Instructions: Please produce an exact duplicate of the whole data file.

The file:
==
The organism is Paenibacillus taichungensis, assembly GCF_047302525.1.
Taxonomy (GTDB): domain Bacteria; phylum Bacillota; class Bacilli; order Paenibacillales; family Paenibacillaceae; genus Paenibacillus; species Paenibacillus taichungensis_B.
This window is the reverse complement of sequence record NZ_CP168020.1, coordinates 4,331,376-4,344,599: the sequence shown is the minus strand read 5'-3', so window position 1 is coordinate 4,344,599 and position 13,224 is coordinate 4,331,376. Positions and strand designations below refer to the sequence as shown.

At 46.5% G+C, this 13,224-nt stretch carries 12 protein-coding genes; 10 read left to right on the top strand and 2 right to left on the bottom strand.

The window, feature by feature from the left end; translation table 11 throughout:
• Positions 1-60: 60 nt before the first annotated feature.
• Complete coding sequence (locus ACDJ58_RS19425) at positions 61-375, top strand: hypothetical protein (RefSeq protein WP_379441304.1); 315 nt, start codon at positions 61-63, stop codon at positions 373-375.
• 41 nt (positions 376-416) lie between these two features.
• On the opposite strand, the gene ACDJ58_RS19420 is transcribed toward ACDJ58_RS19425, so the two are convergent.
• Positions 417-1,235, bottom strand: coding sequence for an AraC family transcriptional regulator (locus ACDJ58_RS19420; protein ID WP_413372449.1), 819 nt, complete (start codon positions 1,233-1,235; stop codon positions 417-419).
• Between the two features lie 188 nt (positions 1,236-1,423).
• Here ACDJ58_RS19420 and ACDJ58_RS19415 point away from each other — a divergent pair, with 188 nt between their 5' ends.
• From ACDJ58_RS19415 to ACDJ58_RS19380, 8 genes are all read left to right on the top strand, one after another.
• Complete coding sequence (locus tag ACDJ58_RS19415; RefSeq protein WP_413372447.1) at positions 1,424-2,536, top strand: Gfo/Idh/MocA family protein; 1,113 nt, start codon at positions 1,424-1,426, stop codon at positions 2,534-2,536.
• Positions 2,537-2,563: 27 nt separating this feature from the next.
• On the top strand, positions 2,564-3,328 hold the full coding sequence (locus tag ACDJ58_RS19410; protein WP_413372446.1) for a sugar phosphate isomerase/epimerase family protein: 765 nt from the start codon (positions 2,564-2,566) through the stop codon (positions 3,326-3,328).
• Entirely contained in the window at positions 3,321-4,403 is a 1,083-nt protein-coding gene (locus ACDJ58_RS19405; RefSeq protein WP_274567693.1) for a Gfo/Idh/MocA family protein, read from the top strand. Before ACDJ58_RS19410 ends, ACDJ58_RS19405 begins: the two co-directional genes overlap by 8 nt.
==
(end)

The organism is Paenibacillus taichungensis, assembly GCF_047302525.1.
Taxonomy (GTDB): domain Bacteria; phylum Bacillota; class Bacilli; order Paenibacillales; family Paenibacillaceae; genus Paenibacillus; species Paenibacillus taichungensis_B.
This window is the reverse complement of sequence record NZ_CP168020.1, coordinates 4,331,376-4,344,599: the sequence shown is the minus strand read 5'-3', so window position 1 is coordinate 4,344,599 and position 13,224 is coordinate 4,331,376. Positions and strand designations below refer to the sequence as shown.

At 46.5% G+C, this 13,224-nt stretch carries 12 protein-coding genes; 10 read left to right on the top strand and 2 right to left on the bottom strand.

The window, feature by feature from the left end; translation table 11 throughout:
• Positions 1-60: 60 nt before the first annotated feature.
• Complete coding sequence (locus ACDJ58_RS19425) at positions 61-375, top strand: hypothetical protein (RefSeq protein WP_379441304.1); 315 nt, start codon at positions 61-63, stop codon at positions 373-375.
• 41 nt (positions 376-416) lie between these two features.
• On the opposite strand, the gene ACDJ58_RS19420 is transcribed toward ACDJ58_RS19425, so the two are convergent.
• Positions 417-1,235, bottom strand: coding sequence for an AraC family transcriptional regulator (locus ACDJ58_RS19420; protein ID WP_413372449.1), 819 nt, complete (start codon positions 1,233-1,235; stop codon positions 417-419).
• Between the two features lie 188 nt (positions 1,236-1,423).
• Here ACDJ58_RS19420 and ACDJ58_RS19415 point away from each other — a divergent pair, with 188 nt between their 5' ends.
• From ACDJ58_RS19415 to ACDJ58_RS19380, 8 genes are all read left to right on the top strand, one after another.
• Complete coding sequence (locus tag ACDJ58_RS19415; RefSeq protein WP_413372447.1) at positions 1,424-2,536, top strand: Gfo/Idh/MocA family protein; 1,113 nt, start codon at positions 1,424-1,426, stop codon at positions 2,534-2,536.
• Positions 2,537-2,563: 27 nt separating this feature from the next.
• On the top strand, positions 2,564-3,328 hold the full coding sequence (locus tag ACDJ58_RS19410; protein WP_413372446.1) for a sugar phosphate isomerase/epimerase family protein: 765 nt from the start codon (positions 2,564-2,566) through the stop codon (positions 3,326-3,328).
• Entirely contained in the window at positions 3,321-4,403 is a 1,083-nt protein-coding gene (locus ACDJ58_RS19405; RefSeq protein WP_274567693.1) for a Gfo/Idh/MocA family protein, read from the top strand. Before ACDJ58_RS19410 ends, ACDJ58_RS19405 begins: the two co-directional genes overlap by 8 nt.